Tuesday, February 5, 2013
The ideal salary will be six figures.
Virginia Governor Bob McDonnell has included a provision in his budget that will allow the future executive director of Gunston Hall Plantation to receive a portion of his salary from private donors. As it stands, the Board of Regents, who oversee the former home of George Mason, are finding it difficult to find suitable candidates for the open position, due to a salary cap of just more than $80,000 a year. The exact salary that the Regents want for the position has not been made publicly known. "We know that since Northern Virginia is more expensive than many other places in the country, that to attract the right applicant you probably have to offer a better salary," said Gunston Hall interim director Patrick Ladden. "The anticipation is…
Monday, December 10, 2012
The Mason Neck tradition continues at the home of George Mason.
- THE NEIGHBORHOOD FILES
- James Cullum
Monday, December 10, 2012
George Mason would have been proud. On Saturday, Gunston Hall celebrated Christmas in a style befitting the 18th century. As carols were heard in the background, guests sipped warm cider, went on hayrides, toured the mansion and ate 18th century food. "The winter holiday was really a time for dinners, parties, fox hunts and it was a religious holiday," said Gunston Hall interim Director Patrick Ladden to Patch. "It was not celebrated the same way that it is today." Gunston Hall was outfitted on Saturday to look exactly as it did in 1775, sans a Christmas tree or stockings hanging from the hearth. George Mason was 50 (and recently took George Washington's place at the Third Virginia Convention in Richmond), and the affairs of the …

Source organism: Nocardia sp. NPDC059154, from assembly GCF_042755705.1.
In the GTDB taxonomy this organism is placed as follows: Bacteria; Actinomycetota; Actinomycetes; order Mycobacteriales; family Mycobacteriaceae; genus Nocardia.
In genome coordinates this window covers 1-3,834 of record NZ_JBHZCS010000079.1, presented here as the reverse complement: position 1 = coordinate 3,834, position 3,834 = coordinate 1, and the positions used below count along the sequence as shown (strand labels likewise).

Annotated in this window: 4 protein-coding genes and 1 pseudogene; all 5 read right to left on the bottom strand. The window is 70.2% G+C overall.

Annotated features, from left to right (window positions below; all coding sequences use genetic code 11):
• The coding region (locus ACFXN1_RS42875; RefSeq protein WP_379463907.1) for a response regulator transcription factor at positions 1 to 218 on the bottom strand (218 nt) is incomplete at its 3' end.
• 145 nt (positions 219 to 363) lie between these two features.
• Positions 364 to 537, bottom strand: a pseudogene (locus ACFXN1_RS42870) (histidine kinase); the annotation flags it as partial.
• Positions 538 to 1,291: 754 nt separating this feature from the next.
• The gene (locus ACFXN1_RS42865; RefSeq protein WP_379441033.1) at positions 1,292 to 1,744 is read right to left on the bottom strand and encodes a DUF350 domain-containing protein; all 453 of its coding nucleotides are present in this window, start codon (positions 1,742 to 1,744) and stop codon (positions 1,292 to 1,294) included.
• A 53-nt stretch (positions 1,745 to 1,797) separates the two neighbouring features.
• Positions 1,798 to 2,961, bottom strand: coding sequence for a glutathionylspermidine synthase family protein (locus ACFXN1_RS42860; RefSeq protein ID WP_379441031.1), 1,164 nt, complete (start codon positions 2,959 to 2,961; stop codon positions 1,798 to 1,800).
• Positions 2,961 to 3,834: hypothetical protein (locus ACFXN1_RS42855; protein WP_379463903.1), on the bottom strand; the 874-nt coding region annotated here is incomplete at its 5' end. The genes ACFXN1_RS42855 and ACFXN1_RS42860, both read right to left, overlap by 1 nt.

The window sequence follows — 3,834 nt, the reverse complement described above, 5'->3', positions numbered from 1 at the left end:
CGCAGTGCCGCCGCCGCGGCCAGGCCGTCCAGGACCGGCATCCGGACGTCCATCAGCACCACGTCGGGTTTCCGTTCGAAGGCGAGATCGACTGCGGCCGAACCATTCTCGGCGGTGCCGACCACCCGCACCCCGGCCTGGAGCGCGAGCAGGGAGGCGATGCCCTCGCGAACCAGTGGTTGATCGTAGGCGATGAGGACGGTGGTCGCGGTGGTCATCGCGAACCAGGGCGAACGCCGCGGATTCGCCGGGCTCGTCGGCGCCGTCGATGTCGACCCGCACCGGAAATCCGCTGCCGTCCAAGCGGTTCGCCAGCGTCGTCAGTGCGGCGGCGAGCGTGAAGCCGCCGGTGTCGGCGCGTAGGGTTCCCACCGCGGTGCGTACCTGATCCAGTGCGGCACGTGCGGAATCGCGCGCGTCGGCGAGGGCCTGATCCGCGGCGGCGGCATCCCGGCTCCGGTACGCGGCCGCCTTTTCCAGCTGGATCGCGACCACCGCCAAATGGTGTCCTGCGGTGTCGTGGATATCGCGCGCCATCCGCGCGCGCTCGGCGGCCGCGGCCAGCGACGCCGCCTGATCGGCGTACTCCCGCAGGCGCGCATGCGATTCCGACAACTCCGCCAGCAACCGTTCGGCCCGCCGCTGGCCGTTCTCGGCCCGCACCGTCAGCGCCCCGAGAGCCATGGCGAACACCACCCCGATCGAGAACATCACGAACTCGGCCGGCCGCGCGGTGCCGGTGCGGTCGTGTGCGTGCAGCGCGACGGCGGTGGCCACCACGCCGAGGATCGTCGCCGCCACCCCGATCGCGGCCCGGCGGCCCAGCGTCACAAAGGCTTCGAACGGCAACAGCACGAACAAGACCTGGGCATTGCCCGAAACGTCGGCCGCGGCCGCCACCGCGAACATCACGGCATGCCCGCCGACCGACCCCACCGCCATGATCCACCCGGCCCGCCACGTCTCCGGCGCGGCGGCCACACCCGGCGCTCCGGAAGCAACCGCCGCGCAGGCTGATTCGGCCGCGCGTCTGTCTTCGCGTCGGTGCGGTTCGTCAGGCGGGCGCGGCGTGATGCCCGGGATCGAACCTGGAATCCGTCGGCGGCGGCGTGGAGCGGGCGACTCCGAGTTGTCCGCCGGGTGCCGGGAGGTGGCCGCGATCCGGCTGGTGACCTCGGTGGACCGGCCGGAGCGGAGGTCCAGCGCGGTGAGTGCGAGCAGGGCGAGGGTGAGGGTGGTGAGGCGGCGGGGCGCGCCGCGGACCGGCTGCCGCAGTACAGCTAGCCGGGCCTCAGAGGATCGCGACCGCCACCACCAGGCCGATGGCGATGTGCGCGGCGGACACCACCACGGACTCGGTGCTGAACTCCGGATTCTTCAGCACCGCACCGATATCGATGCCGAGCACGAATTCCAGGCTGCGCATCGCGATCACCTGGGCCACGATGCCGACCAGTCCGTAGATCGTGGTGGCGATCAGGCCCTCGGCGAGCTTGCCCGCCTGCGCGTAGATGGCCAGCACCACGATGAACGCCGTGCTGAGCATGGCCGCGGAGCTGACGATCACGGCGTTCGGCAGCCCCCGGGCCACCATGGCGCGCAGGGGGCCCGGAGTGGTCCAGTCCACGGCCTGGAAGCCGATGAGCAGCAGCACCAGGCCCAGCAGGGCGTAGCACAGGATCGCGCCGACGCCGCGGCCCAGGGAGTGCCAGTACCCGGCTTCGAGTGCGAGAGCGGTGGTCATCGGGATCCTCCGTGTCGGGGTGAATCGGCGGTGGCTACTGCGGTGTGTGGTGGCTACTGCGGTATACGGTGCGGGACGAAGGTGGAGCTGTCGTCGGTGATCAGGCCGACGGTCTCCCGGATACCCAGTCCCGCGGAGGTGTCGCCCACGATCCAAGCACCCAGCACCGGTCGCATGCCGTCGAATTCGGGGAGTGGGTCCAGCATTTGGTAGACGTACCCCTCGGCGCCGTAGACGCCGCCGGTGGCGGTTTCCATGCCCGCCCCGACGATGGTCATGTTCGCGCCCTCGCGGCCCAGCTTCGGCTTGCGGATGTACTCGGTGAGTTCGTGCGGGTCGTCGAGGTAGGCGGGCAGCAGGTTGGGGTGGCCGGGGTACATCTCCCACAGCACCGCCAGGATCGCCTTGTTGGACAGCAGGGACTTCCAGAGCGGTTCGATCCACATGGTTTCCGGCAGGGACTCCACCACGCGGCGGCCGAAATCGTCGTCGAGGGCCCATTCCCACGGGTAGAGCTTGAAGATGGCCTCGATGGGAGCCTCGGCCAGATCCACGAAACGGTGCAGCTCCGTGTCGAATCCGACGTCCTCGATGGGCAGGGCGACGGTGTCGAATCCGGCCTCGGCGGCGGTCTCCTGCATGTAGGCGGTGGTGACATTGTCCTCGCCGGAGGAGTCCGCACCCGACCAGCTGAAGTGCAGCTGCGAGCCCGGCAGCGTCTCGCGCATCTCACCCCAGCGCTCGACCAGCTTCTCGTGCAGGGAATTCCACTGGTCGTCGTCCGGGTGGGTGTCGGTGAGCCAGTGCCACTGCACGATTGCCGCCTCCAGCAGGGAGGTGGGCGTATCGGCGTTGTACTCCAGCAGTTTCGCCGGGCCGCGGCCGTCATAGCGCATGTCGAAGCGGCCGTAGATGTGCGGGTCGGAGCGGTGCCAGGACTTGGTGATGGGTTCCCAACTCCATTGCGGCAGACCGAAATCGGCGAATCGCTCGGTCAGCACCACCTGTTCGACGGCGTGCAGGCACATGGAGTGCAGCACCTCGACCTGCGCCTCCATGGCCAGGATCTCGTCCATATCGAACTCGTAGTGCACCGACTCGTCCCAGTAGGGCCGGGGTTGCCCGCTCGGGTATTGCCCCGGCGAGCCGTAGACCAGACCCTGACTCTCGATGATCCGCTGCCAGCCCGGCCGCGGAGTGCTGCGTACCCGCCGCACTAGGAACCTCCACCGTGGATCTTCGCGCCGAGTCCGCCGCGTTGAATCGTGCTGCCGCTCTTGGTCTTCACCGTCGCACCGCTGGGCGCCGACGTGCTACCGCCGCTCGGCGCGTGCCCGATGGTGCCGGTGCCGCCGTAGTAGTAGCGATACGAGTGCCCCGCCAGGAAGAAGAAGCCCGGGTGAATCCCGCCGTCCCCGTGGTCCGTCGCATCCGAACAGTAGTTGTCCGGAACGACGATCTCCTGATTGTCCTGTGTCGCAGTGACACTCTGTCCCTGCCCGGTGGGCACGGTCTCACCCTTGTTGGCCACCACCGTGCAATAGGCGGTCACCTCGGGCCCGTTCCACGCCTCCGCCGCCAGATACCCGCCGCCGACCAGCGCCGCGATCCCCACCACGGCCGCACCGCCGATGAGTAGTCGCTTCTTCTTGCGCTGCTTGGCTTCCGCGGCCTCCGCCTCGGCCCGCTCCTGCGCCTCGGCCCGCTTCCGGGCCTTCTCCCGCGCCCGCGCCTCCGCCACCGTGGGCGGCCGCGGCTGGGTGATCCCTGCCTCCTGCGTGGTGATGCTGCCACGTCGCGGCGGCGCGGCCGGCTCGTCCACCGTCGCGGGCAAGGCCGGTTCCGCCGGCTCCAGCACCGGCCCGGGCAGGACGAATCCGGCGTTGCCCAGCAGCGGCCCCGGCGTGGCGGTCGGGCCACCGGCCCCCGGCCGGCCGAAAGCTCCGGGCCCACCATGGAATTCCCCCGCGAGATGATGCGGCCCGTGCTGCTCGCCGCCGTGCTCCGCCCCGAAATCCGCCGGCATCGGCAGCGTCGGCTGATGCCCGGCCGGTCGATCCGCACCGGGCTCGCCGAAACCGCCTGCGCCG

Thursday, April 19, 2012
Take our Patch Poll and tell us what you think.
David Reese, the controversial director of Gunston Hall, has been fired by the Board of Regents, it was announced this week. Details are emerging, and this much is sure—the home of George Mason will be seeing some changes. Gunston Hall announced the ouster in a short email: "The Board of Regents of Gunston Hall, Lorton VA, announces that David Reese will no longer be serving as director of the historic landmark. Mark Whatford has been named acting director. First Regent Wylie Raab acknowledged Reese’s contributions to the preservation and restoration of Gunston Hall." The decision to fire Reese was made in a meeting of the Regents over the weekend. The Regents are members of the Colonial Dames of America and have overseen management of …
Saturday, January 14, 2012
Take our poll: Will this fix perceived problems? Proposal spells out specifics on management, appointment of director
It was about this time last year when the director of Gunston Hall, David Reese, set off a firestorm when he terminated the historic home's longtime education director. The place hasn't been the same since. Last year, a group of Gunston Hall volunteers, led by former Del. Jim Dillard,traveled to Richmond during the legislative session and spoke with state Sen. Linda "Toddy" Puller (D-36th District) and Del. Dave Albo (R-42nd District) about concerns they had regarding the management of Gunston Hall. After much hand-wringing last year over how administration of the historic property is handled, including a packed town hall-style meeting, the two state lawmakers have stepped in this week to propose legislation that may tighten the way the …
Tuesday, November 9, 2010
Marker E-80 is on Gunston Road near Route 1.
A few weeks back Mason Neck resident Linda Staples asked for additional details relating to the "Indian Attack" historical marker near the intersection of Gunston Road and Old Colchester Road. Historical Marker E-80, set along Gunston Road less than a mile east of Route 1, commemorates an Indian attack that occurred on Sunday, June 16, 1700. According to the record on page 13 of A Guidebook to Virginia's Historical Markers, compiled by Scott Arnold, "Certain Unknown Indians" attacked the house of Thomas Barton at about 3 p.m., killing eight people with arrows and tomahawks. The Guidebook notes that "The Indians involved probably were angered by colonial encroachment on their land, and may have been encouraged by the French." After the …